What’s the Difference Between an Island and a Caye?
Remember yourself as a young child in primary school drawing a flat piece of brown land that protruded gradually in the center like a baseball mound with a coconut tree right in the middle. It was surrounded with blue water that had black squiggly lines scattered everywhere to signify soft waves. In the water you drew a triangle –as a semblance of a shark fin- and somewhere much closer to that brown piece of gradually-protruding-land, you drew a stick figure of a neck and a head breaking through the water with its arms sticking out. To top it off, you drew a conversation bubble over the stick figure screaming, “HELLLLP!”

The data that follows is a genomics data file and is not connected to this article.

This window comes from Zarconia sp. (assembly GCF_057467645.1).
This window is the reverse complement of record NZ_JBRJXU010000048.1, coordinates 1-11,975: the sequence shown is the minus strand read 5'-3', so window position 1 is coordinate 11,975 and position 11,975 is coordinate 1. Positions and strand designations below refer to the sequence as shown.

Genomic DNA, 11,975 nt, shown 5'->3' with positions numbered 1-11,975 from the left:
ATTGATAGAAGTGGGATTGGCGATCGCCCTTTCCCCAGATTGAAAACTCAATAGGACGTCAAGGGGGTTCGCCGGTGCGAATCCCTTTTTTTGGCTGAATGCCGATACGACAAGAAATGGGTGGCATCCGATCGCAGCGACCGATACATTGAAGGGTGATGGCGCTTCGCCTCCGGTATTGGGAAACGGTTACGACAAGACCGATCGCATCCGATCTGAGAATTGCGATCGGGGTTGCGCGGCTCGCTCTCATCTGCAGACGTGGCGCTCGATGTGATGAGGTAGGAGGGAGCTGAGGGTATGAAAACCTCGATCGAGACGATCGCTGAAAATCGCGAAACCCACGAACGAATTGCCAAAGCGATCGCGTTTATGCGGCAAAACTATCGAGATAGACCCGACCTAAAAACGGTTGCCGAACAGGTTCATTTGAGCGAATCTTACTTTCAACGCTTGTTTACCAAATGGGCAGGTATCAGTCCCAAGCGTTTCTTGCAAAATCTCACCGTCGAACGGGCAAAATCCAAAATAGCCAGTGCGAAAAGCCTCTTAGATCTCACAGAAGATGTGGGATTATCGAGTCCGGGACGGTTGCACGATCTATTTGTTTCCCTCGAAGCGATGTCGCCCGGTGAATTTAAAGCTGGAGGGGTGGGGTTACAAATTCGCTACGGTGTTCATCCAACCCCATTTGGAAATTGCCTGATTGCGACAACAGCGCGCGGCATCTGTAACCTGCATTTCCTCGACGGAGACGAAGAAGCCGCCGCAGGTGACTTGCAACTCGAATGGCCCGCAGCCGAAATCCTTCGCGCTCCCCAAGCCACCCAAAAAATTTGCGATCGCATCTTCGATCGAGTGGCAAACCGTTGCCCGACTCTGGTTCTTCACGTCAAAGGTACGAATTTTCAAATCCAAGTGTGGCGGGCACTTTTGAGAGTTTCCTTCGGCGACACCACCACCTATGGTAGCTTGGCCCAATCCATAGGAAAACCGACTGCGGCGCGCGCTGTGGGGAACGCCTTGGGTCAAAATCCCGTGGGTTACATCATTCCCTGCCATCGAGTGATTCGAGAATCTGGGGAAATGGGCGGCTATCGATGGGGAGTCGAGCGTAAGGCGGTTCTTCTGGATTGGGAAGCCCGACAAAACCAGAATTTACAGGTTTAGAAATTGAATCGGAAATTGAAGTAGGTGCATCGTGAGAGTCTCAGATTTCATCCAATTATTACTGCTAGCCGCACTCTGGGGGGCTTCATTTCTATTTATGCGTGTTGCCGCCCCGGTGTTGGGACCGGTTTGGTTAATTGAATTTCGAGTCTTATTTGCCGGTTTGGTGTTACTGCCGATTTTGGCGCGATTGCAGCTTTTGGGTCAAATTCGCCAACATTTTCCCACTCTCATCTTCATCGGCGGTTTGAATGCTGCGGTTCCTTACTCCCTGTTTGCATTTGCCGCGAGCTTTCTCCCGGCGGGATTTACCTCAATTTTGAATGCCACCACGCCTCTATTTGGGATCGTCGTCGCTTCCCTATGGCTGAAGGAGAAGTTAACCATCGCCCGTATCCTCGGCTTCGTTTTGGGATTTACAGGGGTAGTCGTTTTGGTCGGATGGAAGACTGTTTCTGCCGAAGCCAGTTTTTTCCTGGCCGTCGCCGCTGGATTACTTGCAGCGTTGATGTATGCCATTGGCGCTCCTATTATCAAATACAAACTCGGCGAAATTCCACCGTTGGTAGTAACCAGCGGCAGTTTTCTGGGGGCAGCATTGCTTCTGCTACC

Okay, okay, so you may never have drawn the bubble, the stick figure, or the triangle. And you never knew it then, nor probably even know it now, but that piece of brown land was not actually an island. It was a . . . caye! It’s pronounced as “key,” and depending on which part of the world you’re in, it’s sometimes spelled “key,” as in the Florida Keys, or “cay,” such as the cays you find in the Bahamas. And well, let’s face it, Greenland is an island. Australia is an island, an island with an area of 7.6 million sq km (4.7 million sq miles), far from the idyllic paradise portrait you drew as children. But “size” is not so much what distinguishes between island and caye, but more so formation, makeup and elevation.
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